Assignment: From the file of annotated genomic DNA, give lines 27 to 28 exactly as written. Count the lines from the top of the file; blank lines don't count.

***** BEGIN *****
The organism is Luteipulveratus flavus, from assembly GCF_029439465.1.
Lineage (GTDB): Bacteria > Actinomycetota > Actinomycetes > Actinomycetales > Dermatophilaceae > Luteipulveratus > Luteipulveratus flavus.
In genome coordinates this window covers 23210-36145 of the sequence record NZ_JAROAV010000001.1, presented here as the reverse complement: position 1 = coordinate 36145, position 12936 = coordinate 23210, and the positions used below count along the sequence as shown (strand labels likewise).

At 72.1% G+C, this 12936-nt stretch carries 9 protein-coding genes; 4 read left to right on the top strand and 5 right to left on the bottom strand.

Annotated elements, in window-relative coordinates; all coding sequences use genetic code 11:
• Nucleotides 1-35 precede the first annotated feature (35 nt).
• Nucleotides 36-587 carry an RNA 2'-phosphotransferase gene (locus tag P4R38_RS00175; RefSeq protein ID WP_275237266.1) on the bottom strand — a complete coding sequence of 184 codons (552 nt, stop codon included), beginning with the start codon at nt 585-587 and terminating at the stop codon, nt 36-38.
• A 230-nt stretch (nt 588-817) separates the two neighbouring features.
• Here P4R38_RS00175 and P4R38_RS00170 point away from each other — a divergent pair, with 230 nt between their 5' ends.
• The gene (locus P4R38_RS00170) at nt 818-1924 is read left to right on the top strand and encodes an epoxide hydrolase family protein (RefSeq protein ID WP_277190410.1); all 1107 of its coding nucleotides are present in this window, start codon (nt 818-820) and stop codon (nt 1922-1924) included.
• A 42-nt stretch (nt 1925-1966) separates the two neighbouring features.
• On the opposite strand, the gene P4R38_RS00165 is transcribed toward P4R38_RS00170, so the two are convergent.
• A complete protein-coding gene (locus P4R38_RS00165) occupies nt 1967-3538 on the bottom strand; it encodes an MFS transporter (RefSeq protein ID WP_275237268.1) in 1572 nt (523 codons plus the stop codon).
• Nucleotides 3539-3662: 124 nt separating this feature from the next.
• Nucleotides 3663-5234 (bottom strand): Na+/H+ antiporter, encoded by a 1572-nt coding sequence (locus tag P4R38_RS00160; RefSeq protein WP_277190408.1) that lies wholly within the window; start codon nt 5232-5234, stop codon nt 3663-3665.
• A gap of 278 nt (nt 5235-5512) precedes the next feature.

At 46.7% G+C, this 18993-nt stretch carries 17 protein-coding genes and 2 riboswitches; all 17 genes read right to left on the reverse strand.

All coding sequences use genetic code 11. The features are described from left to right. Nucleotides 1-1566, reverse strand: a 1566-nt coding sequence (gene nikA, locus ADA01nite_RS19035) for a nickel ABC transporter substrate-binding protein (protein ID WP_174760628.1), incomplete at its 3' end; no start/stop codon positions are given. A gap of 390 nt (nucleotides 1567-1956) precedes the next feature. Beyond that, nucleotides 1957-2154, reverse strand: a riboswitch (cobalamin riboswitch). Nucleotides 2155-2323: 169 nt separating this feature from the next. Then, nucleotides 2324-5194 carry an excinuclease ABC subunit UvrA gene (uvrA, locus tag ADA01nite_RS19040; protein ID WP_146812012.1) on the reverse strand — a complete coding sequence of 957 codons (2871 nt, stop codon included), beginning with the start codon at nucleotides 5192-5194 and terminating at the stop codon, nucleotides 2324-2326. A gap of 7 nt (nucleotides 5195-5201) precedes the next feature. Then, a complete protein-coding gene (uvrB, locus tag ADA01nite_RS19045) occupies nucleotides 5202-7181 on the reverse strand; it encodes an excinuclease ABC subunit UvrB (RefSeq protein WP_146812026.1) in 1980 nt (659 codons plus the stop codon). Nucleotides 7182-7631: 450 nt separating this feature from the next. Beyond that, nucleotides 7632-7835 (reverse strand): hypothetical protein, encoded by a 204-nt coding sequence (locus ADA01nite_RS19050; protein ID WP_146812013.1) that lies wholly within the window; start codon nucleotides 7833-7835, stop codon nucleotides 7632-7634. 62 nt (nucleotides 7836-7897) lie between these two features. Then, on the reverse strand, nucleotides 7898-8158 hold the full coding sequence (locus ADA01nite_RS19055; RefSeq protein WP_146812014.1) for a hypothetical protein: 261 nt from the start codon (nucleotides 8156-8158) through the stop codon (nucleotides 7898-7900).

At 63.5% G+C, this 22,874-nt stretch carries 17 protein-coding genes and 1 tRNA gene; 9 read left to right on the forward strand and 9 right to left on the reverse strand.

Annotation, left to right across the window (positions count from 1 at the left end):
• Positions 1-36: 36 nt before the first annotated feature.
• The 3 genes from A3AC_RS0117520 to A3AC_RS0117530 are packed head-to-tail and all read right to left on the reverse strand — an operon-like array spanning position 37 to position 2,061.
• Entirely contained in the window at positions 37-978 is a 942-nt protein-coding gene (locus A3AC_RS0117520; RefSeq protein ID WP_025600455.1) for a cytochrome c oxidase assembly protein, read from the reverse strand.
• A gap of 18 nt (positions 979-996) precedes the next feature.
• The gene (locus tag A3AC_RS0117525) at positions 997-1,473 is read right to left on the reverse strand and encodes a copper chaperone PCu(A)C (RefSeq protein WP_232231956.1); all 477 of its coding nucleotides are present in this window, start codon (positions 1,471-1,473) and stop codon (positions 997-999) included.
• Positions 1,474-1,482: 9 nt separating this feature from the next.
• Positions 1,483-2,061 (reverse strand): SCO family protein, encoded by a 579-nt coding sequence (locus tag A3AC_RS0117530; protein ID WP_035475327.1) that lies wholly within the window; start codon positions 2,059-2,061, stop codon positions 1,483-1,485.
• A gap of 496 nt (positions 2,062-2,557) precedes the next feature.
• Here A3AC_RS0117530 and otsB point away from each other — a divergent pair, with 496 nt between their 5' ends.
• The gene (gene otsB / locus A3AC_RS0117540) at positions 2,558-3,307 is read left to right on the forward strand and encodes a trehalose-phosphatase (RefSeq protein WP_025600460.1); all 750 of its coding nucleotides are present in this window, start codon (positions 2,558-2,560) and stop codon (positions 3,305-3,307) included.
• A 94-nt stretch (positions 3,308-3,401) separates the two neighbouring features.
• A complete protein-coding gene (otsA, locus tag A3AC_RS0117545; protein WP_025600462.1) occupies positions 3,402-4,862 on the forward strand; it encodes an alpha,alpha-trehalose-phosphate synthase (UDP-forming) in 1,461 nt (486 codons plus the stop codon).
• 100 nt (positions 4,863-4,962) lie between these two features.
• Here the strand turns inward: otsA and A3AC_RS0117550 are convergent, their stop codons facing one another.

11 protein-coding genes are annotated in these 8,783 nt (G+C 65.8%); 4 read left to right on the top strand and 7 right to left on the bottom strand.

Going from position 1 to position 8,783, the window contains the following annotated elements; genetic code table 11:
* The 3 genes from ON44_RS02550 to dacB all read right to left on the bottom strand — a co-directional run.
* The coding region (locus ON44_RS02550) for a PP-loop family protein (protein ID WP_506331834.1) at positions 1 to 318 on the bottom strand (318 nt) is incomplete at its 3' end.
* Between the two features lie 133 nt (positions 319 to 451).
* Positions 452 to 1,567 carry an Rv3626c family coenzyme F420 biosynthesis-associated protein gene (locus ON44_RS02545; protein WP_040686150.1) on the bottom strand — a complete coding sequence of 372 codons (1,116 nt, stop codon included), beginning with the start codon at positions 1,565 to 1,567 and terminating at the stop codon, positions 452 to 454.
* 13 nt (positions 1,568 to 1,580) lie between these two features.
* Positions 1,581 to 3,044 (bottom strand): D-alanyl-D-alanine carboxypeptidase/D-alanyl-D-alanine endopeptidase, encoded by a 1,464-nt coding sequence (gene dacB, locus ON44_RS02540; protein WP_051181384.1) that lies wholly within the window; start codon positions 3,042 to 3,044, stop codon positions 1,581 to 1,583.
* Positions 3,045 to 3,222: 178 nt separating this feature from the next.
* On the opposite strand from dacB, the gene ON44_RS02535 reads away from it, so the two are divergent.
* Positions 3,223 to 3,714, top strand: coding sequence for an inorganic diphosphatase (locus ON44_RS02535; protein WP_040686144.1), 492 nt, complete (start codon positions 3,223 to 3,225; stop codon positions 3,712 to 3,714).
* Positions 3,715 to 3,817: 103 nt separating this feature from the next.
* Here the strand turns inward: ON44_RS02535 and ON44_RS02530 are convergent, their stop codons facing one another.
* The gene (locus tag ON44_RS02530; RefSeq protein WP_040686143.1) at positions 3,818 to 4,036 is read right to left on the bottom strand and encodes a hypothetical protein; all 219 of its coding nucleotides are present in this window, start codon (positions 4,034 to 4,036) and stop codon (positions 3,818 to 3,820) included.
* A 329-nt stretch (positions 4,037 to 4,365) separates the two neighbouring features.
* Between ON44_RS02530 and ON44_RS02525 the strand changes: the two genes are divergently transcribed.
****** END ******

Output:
• Positions 1,483-2,061 (reverse strand): SCO family protein, encoded by a 579-nt coding sequence (locus tag A3AC_RS0117530; protein ID WP_035475327.1) that lies wholly within the window; start codon positions 2,059-2,061, stop codon positions 1,483-1,485.
• A gap of 496 nt (positions 2,062-2,557) precedes the next feature.